How Long Before You Can Walk on Epoxy Floor?
Epoxy doesn’t dry like paint does. Instead, it cures. The rules for walking on a new epoxy floor change from one stage of the curing process to the next.
Stage 1: First 10 to 14 Hours
At first, you must stay off the floor entirely. Otherwise, you’ll damage the new finish that you just put down.
In general, this stage lasts for the first 10 to 14 hours after installation. Always consult the manufacturer’s directions for specifics about your brand of epoxy since guidelines change from one product to the next.
Stage 2: 14 to 24 Hours
During the second stage of curing, the epoxy can handle a bit of traffic. You can walk across it from one side of the room to the other. There’s no reason to linger or drag materials across the floor at this point, though. Keep your use light so that your epoxy can finish curing.
Stage 3: 24 to 72 Hours
Once a full day has passed, you can start to use your new floor a bit more. It’s still not ready for heavy equipment. However, if you need to spend a bit of time in one area, it should be okay to do so.
Stage 4: After 72 Hours
Once three full days have passed, your epoxy floor should be fully ready for regular use! Whether you have kids who want to play on the floor or you have heavy equipment to move into the room, go for it! Your epoxy floor should now be ready for anything life can throw at it.
Some brands of epoxy may reach this stage by 48 hours. Always check the manufacturer’s information for specifics on your epoxy product.
Spiked Shoes and Epoxy Flooring
Since you know that you have to wait several hours after laying an epoxy floor, you may wonder whether you can step on it during the installation process. You certainly don’t want to mess up your project before you’re even finished with it!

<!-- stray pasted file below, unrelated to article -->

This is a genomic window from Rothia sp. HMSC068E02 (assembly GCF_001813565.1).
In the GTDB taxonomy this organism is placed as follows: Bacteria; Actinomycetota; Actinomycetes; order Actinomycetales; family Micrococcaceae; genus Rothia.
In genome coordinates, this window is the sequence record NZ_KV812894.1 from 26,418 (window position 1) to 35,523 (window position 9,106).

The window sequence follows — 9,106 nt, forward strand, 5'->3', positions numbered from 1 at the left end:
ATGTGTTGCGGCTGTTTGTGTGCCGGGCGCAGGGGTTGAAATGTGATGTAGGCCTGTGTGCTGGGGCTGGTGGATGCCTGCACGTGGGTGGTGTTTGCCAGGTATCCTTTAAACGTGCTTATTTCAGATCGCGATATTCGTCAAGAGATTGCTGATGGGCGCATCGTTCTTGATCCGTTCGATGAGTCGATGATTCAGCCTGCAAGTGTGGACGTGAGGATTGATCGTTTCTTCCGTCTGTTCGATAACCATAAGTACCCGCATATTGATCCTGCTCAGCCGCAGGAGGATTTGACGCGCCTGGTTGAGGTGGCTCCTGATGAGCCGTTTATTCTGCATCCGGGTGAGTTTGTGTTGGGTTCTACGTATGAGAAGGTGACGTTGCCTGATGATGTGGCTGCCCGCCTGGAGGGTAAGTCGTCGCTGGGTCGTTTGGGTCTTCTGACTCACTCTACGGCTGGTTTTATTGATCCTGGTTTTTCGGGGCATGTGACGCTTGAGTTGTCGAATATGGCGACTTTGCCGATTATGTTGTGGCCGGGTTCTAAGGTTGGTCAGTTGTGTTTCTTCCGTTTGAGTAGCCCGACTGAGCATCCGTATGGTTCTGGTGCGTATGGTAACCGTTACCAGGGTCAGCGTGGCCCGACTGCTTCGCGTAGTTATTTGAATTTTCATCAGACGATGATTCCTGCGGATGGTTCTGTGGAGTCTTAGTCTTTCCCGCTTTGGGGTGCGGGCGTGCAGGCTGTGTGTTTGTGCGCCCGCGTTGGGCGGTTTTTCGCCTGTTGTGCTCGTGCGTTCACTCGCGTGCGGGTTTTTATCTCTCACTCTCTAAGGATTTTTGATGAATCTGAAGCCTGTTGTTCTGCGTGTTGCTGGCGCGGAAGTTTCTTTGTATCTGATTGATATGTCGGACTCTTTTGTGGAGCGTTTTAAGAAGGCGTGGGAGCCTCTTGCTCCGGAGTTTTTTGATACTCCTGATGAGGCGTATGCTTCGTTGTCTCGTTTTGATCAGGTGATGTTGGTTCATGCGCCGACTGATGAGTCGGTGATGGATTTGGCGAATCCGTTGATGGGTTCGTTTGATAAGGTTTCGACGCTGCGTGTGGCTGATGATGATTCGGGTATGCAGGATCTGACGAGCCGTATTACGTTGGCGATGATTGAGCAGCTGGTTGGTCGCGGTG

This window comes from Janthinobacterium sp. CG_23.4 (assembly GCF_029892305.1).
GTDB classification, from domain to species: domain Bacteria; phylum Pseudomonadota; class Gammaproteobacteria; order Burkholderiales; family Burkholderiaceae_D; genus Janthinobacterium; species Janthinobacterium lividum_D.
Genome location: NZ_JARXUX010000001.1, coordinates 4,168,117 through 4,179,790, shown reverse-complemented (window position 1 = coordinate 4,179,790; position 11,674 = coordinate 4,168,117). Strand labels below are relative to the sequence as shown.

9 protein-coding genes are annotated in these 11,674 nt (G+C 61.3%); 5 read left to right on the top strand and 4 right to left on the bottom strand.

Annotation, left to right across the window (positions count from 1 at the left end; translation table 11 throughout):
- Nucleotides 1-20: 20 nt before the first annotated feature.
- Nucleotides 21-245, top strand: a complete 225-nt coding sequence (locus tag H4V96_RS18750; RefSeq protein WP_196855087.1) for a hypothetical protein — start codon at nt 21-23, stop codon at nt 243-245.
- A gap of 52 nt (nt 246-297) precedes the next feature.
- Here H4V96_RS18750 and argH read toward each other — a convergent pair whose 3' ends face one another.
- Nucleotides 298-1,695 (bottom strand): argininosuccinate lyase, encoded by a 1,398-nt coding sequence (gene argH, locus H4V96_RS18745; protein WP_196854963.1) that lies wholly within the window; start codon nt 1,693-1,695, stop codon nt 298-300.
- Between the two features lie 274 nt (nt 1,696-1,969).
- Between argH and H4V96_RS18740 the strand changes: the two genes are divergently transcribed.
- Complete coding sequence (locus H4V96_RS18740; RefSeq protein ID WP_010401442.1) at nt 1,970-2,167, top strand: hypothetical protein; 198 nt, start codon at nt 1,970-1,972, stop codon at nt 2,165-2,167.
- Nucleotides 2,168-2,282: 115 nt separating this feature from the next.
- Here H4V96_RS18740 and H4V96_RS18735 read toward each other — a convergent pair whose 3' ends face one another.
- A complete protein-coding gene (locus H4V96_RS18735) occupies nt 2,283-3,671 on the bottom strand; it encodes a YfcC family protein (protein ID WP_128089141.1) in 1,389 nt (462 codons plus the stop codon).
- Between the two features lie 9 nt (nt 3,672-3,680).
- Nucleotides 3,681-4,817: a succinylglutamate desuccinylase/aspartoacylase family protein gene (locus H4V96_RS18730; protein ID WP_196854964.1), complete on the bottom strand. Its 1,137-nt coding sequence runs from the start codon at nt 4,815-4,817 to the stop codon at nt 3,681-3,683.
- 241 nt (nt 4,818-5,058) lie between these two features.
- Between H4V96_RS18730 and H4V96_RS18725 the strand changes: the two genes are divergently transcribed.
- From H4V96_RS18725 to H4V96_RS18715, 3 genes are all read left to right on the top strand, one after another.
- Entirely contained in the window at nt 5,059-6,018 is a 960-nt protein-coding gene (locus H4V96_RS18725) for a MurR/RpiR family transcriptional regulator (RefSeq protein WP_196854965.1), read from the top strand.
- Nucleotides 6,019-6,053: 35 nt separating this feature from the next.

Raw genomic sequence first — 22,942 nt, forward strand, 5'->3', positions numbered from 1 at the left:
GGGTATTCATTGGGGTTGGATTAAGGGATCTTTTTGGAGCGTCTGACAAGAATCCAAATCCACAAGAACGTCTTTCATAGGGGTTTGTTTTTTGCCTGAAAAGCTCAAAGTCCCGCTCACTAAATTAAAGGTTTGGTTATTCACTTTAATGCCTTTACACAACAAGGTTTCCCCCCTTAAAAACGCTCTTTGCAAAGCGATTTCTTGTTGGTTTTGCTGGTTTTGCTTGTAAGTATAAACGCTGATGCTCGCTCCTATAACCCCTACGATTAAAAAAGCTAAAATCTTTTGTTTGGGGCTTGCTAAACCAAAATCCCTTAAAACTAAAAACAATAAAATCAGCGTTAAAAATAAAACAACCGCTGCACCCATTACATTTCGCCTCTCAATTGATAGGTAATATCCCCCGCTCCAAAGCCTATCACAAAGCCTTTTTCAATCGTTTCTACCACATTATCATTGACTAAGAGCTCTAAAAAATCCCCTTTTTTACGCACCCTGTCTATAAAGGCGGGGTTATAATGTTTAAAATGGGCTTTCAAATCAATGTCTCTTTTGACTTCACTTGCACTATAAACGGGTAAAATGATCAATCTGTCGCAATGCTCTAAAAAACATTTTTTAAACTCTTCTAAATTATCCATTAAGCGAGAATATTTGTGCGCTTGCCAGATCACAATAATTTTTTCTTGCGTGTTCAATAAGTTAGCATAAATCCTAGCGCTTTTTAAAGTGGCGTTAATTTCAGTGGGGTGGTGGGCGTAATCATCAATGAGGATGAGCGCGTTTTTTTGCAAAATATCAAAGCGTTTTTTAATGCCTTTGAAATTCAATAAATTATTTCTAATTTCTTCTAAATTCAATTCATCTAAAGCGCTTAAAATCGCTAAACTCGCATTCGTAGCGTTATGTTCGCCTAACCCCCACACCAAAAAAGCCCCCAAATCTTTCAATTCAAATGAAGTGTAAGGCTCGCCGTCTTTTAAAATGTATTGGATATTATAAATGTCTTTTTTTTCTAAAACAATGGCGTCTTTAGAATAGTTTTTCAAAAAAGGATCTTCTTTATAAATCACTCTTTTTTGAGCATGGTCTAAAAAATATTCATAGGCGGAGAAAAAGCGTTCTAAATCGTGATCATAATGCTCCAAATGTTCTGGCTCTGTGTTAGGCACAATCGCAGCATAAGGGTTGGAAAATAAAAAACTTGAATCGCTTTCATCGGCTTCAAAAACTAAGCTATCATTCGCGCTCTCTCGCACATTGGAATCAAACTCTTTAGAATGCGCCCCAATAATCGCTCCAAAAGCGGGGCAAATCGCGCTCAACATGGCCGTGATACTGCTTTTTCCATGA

Yes, you can walk on the floor during installation if you take one simple precaution. The rule is that you need to wear spiked shoes. Spiked shoes are specially designed to leave only small impressions in the fresh epoxy. They’ll close up on their own after you step away.
Variations on the Basic Rule
Weather can make a big difference in how long it takes for your epoxy floor to cure. In warm or humid weather, your floor actually may be ready sooner than the manufacturer’s directions suggest. Because it’s hard to know for sure whether the weather conditions are sufficient for speeding up the time, though, you may still want to stick with the basic directions.
On the other hand, cold, dry air can extend how long it takes for epoxy to fully cure. In particular, use caution if the room is cooler than 77 degrees Fahrenheit. Also, be careful in spaces where the humidity is lower than 60%. Just to be safe, you may want to add several hours to the provided guidelines.